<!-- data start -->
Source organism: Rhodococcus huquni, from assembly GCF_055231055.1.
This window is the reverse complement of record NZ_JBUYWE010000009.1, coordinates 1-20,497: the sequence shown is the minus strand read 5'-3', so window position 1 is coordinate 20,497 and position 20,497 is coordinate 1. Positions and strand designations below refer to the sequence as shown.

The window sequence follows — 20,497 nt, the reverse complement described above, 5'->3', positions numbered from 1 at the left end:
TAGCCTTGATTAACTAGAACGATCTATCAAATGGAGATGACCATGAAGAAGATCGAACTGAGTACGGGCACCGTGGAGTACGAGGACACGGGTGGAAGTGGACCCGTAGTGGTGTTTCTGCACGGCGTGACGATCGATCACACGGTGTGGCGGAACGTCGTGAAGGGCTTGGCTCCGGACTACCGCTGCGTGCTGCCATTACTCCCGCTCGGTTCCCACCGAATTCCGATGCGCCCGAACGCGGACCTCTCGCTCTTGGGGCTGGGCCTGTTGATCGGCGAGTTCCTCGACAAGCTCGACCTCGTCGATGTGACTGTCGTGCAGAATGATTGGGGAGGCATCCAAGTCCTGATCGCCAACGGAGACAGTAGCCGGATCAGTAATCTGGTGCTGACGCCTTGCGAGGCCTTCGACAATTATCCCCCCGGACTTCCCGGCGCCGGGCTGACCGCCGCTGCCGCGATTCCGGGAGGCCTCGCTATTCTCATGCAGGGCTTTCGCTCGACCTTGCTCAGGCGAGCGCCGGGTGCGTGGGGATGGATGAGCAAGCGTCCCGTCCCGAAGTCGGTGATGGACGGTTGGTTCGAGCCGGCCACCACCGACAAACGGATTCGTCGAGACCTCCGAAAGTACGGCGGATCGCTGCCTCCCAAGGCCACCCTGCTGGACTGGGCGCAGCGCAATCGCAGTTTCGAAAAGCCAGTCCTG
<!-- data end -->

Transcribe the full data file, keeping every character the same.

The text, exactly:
Source organism: Rhodococcus huquni, from assembly GCF_055231055.1.
This window is the reverse complement of record NZ_JBUYWE010000009.1, coordinates 1-20,497: the sequence shown is the minus strand read 5'-3', so window position 1 is coordinate 20,497 and position 20,497 is coordinate 1. Positions and strand designations below refer to the sequence as shown.

The window sequence follows — 20,497 nt, the reverse complement described above, 5'->3', positions numbered from 1 at the left end:
TAGCCTTGATTAACTAGAACGATCTATCAAATGGAGATGACCATGAAGAAGATCGAACTGAGTACGGGCACCGTGGAGTACGAGGACACGGGTGGAAGTGGACCCGTAGTGGTGTTTCTGCACGGCGTGACGATCGATCACACGGTGTGGCGGAACGTCGTGAAGGGCTTGGCTCCGGACTACCGCTGCGTGCTGCCATTACTCCCGCTCGGTTCCCACCGAATTCCGATGCGCCCGAACGCGGACCTCTCGCTCTTGGGGCTGGGCCTGTTGATCGGCGAGTTCCTCGACAAGCTCGACCTCGTCGATGTGACTGTCGTGCAGAATGATTGGGGAGGCATCCAAGTCCTGATCGCCAACGGAGACAGTAGCCGGATCAGTAATCTGGTGCTGACGCCTTGCGAGGCCTTCGACAATTATCCCCCCGGACTTCCCGGCGCCGGGCTGACCGCCGCTGCCGCGATTCCGGGAGGCCTCGCTATTCTCATGCAGGGCTTTCGCTCGACCTTGCTCAGGCGAGCGCCGGGTGCGTGGGGATGGATGAGCAAGCGTCCCGTCCCGAAGTCGGTGATGGACGGTTGGTTCGAGCCGGCCACCACCGACAAACGGATTCGTCGAGACCTCCGAAAGTACGGCGGATCGCTGCCTCCCAAGGCCACCCTGCTGGACTGGGCGCAGCGCAATCGCAGTTTCGAAAAGCCAGTCCTG